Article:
Friday, April 24, 2009

Breaker, Breaker

A long, long time ago my sister and I were given a set of walkie talkies. They were blue and had a distinct plastic electronic smell. We used to use them when we were “out in the field”, either attempting to solve neighborhood mysteries Nancy Drew style for our make believe police department or seeking information to write up in our self-published newspaper, The Eyeball Gazette. Based on that title, you can tell we had the imagination and the determination thing down, but the creativity skills were admittedly a little lacking.

One day, my sister and I were talking and somehow we crossed signals with another kid who probably had the same set of walkie-talkies. He couldn’t have been far, but for some reason I was thrilled with the thought of picking up some sort of device and being able to talk to someone like that. Yes, the telephone had been invented at that time! It just didn’t have the same appeal. You knew who you were talking to on the telephone. It took the mystery right out of it.

I soon learned of CB radios. I remember playing with one with my dad once. We had made a list of all of the cool CB talk we had heard on TV shows so we didn’t sound like dorks, although, using a CB in your basement was probably dorky. I was like 10. What did I know? It should come as no surprise that once the internet made it’s appearance, I was hooked. I loved chat rooms, particularly one called Moms Online on AOL. I chatted for hours with other moms from all over the US, Canada and England. Not only did I meet new people, it was so much easier to stay in touch with old friends via email. I still enjoy e-mail. I like that you never catch anyone at a bad time and even though few share my appreciation of forwarded jokes, I like them because it means someone thought of me. I’m sappy that way.

When I got my first pager, I was thrilled. Now anyone could get me anywhere at anytime, no matter where I was or what I was doing. My husband used to send me cute little notes via the pager sometimes. I adored it. All of this led, of course, to the modern day cell phone, my iPhone, complete with apps that let me access all my favorite social networking things like blogs, Facebook and Twitter. I love that I can snap a picture and send it to anyone in an instant. Text messaging? LOVE IT!!!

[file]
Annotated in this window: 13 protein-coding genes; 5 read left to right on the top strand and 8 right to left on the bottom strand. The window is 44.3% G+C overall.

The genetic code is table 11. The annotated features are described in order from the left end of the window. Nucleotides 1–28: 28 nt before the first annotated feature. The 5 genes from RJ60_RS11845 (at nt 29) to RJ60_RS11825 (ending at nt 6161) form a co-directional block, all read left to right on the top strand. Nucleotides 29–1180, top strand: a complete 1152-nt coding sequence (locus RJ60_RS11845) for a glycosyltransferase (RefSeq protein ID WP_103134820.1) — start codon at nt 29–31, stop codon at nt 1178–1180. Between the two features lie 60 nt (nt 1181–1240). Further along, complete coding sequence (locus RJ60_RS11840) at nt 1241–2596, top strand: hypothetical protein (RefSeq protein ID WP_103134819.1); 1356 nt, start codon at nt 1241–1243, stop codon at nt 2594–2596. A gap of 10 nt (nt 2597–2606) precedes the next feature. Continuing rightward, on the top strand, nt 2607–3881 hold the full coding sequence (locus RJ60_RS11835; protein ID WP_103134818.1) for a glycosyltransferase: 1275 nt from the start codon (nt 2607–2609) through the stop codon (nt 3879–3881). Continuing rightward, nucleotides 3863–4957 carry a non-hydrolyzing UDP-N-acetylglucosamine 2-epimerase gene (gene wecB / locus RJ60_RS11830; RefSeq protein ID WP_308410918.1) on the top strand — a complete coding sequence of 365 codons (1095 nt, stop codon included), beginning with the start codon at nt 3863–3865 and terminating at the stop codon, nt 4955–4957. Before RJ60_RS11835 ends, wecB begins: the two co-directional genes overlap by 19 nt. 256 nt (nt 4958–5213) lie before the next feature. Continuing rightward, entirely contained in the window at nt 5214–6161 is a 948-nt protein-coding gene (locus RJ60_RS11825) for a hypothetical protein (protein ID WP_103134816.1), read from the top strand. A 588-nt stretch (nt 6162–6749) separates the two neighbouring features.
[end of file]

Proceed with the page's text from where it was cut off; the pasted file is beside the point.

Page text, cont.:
To me, these are all wonderful things and used with good intentions, like I use them, they are. Lately, though, I’ve been witnessing a lot of just plain bad and unacceptable behavior happening with these things and I find that terribly sad.

One of my daughters got into a little spat with a friend and the next thing she knew, there were a barrage of text messages from this friend saying a lot of terrible things and calling her names. It then spread to Facebook. My daughter responded probably much more brazenly than she would have, as well, had this conversation taken place face to face or even over the telephone. It’s hard to undo those fighting words, especially when they’re in print and like a thousand friends have read them, as well.

I remember the shock of a “Sex And The City” episode where Carrie’s boyfriend, Berger, broke up with her via Post-It-Note, the non-technical equivalent of today’s mainstream “breakup via text message” phenomenon. Of course, Dear John/Jane letters have been in existence forever, but at least they provided a lengthy explanation of the heartbreaker’s reasoning. But to end a relationship in 160 characters or less? Disheartening, disgusting and despicable and rather cruel.

It seems as though it’s more commonplace that I had thought. Researching this topic a bit, I learned that a lot of people think this is an “ok method” to ending relationships and that Britney and Kevin Federline broke up via text message, along with Carrie Underwood and Chase Crawford. Even Jessica Simpson has been dump via text. A Saudi Arabian man was granted a divorce after notifying his wife through a text message that he no longer wished to be married to her. All he had to do was text this desire to two other people and was over.

No one seems immune to this. The Real Housewives of NYC’s Countess LuAnn de Lesseps recently authored a book about Good Manners and Etiquette. It seems her husband, The Count, must not have read it because he told her about his affair and ended their 16 year marriage via e-mail.

I'm curious. Have any of you ever broken up or even ended a friendship with someone via email or text messaging or know anyone who has? Have you ever said something to someone in a text or an email that you would not have said having a face-to-face conversation? Have you ever written something on a social networking site, like Facebook or Twitter, that you now wish you could take back?

I think if I ever did, I would stop using these things. I think they are wonderful if used positively, but if I personally experience the negative side, I’d be shattered and probably want to stop using them. It would be a deal breaker, for sure.

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